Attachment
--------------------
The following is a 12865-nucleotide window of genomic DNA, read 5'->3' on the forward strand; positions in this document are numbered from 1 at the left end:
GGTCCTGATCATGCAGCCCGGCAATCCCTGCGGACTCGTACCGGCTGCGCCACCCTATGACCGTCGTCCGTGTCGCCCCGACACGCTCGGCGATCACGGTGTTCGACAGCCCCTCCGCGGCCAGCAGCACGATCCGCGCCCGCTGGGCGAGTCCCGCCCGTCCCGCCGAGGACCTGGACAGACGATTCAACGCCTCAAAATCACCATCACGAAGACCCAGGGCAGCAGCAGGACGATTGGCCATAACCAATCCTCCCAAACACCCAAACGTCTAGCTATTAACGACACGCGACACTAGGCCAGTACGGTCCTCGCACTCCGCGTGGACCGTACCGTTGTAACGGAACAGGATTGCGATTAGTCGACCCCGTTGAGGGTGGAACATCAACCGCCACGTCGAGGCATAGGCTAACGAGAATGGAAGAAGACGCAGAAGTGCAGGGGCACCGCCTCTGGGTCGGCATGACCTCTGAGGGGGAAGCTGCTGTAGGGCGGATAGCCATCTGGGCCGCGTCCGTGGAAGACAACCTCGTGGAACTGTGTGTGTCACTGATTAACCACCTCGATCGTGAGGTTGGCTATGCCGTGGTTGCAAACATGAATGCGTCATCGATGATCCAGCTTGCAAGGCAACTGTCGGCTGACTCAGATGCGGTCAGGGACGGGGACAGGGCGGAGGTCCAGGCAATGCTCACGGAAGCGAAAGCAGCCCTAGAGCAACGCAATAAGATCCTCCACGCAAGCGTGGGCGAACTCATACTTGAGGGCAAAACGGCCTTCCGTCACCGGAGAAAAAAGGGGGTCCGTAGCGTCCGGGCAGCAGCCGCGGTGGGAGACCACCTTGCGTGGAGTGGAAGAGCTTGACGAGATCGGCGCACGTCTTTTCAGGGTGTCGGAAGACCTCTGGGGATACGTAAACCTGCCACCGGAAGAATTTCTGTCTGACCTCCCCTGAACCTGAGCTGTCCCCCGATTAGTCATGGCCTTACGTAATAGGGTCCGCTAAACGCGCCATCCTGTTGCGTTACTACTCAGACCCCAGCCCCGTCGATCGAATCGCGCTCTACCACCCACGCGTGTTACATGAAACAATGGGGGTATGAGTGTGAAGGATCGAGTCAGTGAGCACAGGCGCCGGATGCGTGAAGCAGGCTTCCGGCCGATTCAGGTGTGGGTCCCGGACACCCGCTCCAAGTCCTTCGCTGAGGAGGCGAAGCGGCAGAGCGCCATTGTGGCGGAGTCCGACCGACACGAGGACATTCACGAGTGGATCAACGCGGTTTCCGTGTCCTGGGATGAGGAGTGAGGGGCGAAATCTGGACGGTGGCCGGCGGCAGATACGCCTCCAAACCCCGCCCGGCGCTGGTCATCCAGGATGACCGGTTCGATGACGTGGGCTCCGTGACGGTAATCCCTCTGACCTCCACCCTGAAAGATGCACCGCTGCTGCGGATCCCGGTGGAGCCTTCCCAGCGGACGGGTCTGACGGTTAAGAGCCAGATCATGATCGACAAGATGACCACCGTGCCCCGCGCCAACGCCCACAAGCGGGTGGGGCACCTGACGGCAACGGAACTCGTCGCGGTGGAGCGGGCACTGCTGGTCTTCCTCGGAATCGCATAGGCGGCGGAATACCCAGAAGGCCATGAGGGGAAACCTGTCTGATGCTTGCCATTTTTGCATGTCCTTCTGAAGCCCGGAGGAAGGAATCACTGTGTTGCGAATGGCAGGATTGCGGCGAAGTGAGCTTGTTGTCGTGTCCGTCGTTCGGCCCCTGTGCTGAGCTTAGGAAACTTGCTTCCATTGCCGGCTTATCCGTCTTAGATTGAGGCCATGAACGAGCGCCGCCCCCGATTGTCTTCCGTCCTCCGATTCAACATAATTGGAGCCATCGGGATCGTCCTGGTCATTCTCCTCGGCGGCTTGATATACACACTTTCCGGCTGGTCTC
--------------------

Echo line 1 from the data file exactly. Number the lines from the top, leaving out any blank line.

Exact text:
The following is a 12865-nucleotide window of genomic DNA, read 5'->3' on the forward strand; positions in this document are numbered from 1 at the left end: